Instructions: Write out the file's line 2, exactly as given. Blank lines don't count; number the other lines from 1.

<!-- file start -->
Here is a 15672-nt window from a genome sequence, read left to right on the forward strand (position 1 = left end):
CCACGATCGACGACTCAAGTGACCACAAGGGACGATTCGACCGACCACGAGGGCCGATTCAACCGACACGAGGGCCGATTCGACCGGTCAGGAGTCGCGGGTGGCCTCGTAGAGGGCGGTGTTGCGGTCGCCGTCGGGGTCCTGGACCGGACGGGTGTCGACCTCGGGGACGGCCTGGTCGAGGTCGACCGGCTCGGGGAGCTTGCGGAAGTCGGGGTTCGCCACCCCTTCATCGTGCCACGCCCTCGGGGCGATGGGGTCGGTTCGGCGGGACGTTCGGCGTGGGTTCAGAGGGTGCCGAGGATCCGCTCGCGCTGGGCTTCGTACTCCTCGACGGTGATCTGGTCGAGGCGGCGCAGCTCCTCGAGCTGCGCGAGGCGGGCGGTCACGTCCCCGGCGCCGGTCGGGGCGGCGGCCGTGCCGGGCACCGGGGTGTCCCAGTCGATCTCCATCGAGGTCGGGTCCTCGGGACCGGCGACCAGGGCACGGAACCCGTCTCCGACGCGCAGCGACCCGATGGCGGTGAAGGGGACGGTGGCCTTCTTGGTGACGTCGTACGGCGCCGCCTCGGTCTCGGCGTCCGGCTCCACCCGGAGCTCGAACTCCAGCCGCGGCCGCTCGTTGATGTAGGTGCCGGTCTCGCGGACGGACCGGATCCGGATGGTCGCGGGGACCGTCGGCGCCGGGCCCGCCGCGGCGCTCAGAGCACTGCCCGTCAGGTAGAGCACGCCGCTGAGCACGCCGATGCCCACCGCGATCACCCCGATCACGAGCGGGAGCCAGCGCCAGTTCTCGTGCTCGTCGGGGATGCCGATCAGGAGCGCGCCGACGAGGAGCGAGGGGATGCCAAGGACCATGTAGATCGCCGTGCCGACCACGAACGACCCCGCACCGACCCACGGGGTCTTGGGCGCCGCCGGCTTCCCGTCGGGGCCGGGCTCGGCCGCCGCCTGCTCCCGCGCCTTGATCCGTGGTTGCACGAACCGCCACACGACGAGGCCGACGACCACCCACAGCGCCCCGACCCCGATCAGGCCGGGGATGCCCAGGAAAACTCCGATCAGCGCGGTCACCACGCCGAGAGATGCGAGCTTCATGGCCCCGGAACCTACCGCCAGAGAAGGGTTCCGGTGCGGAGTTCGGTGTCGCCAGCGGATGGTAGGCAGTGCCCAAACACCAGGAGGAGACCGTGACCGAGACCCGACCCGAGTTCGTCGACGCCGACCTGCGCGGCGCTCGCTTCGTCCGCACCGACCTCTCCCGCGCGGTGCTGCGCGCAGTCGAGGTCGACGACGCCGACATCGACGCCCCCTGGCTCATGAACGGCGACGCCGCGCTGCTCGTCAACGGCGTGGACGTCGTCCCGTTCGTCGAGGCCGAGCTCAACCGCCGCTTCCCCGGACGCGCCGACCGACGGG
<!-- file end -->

CCACGATCGACGACTCAAGTGACCACAAGGGACGATTCGACCGACCACGAGGGCCGATTCAACCGACACGAGGGCCGATTCGACCGGTCAGGAGTCGCGGGTGGCCTCGTAGAGGGCGGTGTTGCGGTCGCCGTCGGGGTCCTGGACCGGACGGGTGTCGACCTCGGGGACGGCCTGGTCGAGGTCGACCGGCTCGGGGAGCTTGCGGAAGTCGGGGTTCGCCACCCCTTCATCGTGCCACGCCCTCGGGGCGATGGGGTCGGTTCGGCGGGACGTTCGGCGTGGGTTCAGAGGGTGCCGAGGATCCGCTCGCGCTGGGCTTCGTACTCCTCGACGGTGATCTGGTCGAGGCGGCGCAGCTCCTCGAGCTGCGCGAGGCGGGCGGTCACGTCCCCGGCGCCGGTCGGGGCGGCGGCCGTGCCGGGCACCGGGGTGTCCCAGTCGATCTCCATCGAGGTCGGGTCCTCGGGACCGGCGACCAGGGCACGGAACCCGTCTCCGACGCGCAGCGACCCGATGGCGGTGAAGGGGACGGTGGCCTTCTTGGTGACGTCGTACGGCGCCGCCTCGGTCTCGGCGTCCGGCTCCACCCGGAGCTCGAACTCCAGCCGCGGCCGCTCGTTGATGTAGGTGCCGGTCTCGCGGACGGACCGGATCCGGATGGTCGCGGGGACCGTCGGCGCCGGGCCCGCCGCGGCGCTCAGAGCACTGCCCGTCAGGTAGAGCACGCCGCTGAGCACGCCGATGCCCACCGCGATCACCCCGATCACGAGCGGGAGCCAGCGCCAGTTCTCGTGCTCGTCGGGGATGCCGATCAGGAGCGCGCCGACGAGGAGCGAGGGGATGCCAAGGACCATGTAGATCGCCGTGCCGACCACGAACGACCCCGCACCGACCCACGGGGTCTTGGGCGCCGCCGGCTTCCCGTCGGGGCCGGGCTCGGCCGCCGCCTGCTCCCGCGCCTTGATCCGTGGTTGCACGAACCGCCACACGACGAGGCCGACGACCACCCACAGCGCCCCGACCCCGATCAGGCCGGGGATGCCCAGGAAAACTCCGATCAGCGCGGTCACCACGCCGAGAGATGCGAGCTTCATGGCCCCGGAACCTACCGCCAGAGAAGGGTTCCGGTGCGGAGTTCGGTGTCGCCAGCGGATGGTAGGCAGTGCCCAAACACCAGGAGGAGACCGTGACCGAGACCCGACCCGAGTTCGTCGACGCCGACCTGCGCGGCGCTCGCTTCGTCCGCACCGACCTCTCCCGCGCGGTGCTGCGCGCAGTCGAGGTCGACGACGCCGACATCGACGCCCCCTGGCTCATGAACGGCGACGCCGCGCTGCTCGTCAACGGCGTGGACGTCGTCCCGTTCGTCGAGGCCGAGCTCAACCGCCGCTTCCCCGGACGCGCCGACCGACGGG